1. LaMarr Woodley, Outside Linebacker, #56, 5th Year


We have heard it so often that it has become a cliche: linebackers and especially pass rushers have to possess an angry disposition to succeed in the NFL. Here in Pittsburgh, we have been able to witness a galore of such pass rushing experts, with the latest editions of James Harrison and LaMarr Woodley routinely putting fear into opposing offenses. We saw evidence of this disposition just a month ago, as Harrison returned from an eye injury that sidelined him for a considerable amount of time only to record one of the best games in his career with three sacks and one forced fumble.

This week, it will be Woodley's turn to get back on the field and show his anger. The former Michigan Wolverine was forced to miss the last month with a hamstring injury, right after coming off one of the most dominating stretches in his career as he recorded 7.5 sacks and one interception during his last four games. He showed that he could produce without Harrison on the other side, who had often been argued to be the major reason for Woodley's success because of the focus offenses have to give him. But now both are back, looking to disrupt an offense that has only let opponents sack Dalton 17 times this season. While Harrison will lock up with one of the NFL's premier left tackles in Andrew Whitworth, Woodley will face off against right tackle Andre Smith. The former 6th overall pick had been written off as a bust before this season, but has come on nicely and rendered Woodley's replacement Jason Worilds almost completely ineffective in the teams' first meeting. Woodley will be a different caliber though, and seeing Dalton placed on his backside a few times before he can find his young receivers will be huge toward leaving Heinz Field with a win.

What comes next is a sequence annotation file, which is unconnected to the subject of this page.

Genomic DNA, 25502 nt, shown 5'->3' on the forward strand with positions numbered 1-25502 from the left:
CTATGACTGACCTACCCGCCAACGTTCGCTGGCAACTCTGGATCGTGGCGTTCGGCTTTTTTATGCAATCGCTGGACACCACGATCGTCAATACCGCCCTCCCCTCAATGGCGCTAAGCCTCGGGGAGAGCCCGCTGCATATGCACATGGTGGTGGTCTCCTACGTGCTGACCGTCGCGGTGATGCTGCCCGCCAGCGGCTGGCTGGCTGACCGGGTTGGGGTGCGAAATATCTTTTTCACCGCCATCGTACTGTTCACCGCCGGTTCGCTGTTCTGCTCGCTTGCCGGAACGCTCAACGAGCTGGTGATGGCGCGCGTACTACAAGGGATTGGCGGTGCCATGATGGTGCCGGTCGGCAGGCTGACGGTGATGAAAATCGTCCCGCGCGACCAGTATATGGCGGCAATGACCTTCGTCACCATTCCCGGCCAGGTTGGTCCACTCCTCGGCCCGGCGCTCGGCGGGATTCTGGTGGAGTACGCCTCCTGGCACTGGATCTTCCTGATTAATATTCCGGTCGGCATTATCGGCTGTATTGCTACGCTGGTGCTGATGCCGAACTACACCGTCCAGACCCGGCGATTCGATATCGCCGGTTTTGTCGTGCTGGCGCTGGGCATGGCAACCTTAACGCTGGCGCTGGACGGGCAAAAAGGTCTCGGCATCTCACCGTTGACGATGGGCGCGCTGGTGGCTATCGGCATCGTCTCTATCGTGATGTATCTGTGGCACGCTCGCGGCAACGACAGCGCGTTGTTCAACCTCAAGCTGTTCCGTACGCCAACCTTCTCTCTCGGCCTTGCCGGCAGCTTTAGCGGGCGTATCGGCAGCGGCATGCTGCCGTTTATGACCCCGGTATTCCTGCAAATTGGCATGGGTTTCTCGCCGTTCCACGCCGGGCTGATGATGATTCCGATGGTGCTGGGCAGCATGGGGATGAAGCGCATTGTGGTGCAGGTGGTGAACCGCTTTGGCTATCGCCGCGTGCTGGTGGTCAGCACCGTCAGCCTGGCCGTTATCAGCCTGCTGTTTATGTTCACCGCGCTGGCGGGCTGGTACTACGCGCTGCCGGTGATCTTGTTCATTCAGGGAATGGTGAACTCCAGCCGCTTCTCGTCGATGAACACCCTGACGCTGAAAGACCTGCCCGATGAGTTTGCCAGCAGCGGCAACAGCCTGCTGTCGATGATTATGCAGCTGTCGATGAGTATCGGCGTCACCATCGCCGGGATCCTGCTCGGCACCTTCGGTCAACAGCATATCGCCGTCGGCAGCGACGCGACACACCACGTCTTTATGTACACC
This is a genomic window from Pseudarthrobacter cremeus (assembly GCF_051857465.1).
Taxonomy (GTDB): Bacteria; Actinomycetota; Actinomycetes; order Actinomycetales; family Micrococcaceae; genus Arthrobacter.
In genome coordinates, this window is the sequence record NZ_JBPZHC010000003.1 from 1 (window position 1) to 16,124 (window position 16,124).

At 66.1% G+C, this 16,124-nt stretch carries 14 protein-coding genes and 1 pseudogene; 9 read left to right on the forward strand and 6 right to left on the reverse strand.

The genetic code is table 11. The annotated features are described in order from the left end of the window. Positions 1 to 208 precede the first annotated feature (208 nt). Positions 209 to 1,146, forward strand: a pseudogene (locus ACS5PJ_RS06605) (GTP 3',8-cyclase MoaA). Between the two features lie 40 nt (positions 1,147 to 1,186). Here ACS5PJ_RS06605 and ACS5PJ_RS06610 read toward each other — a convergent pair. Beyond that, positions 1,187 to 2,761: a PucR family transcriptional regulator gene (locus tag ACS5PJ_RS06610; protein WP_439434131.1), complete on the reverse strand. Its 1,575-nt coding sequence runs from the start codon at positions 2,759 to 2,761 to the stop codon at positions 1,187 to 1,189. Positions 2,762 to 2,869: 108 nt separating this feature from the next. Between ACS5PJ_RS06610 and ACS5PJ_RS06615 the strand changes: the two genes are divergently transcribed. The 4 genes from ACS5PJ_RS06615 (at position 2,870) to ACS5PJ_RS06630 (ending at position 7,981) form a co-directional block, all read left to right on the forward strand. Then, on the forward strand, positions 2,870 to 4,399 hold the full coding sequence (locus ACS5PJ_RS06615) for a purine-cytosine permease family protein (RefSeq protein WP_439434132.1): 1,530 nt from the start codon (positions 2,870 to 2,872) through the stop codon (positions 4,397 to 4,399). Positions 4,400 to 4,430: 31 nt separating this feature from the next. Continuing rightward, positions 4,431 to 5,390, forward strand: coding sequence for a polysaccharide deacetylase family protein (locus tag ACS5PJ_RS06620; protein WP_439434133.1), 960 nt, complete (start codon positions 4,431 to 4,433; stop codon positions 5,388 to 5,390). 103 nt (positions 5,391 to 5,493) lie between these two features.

Football is played by more than five players, you say? Of course it is! While these players will be crucial in sweeping the season series with Cincinnati, others will need to make an impact as well. Rashard Mendenhall might be able to build on his solid outing against Kansas City. If he doesn't, Roethlisberger's ability to throw despite a broken thumb will become even more important once again. The Bengals will look to establish the run, so the inside linebackers and defensive line need to play their best to hold the line of scrimmage. Who are your Five Players to Watch in the rematch against the Bengals?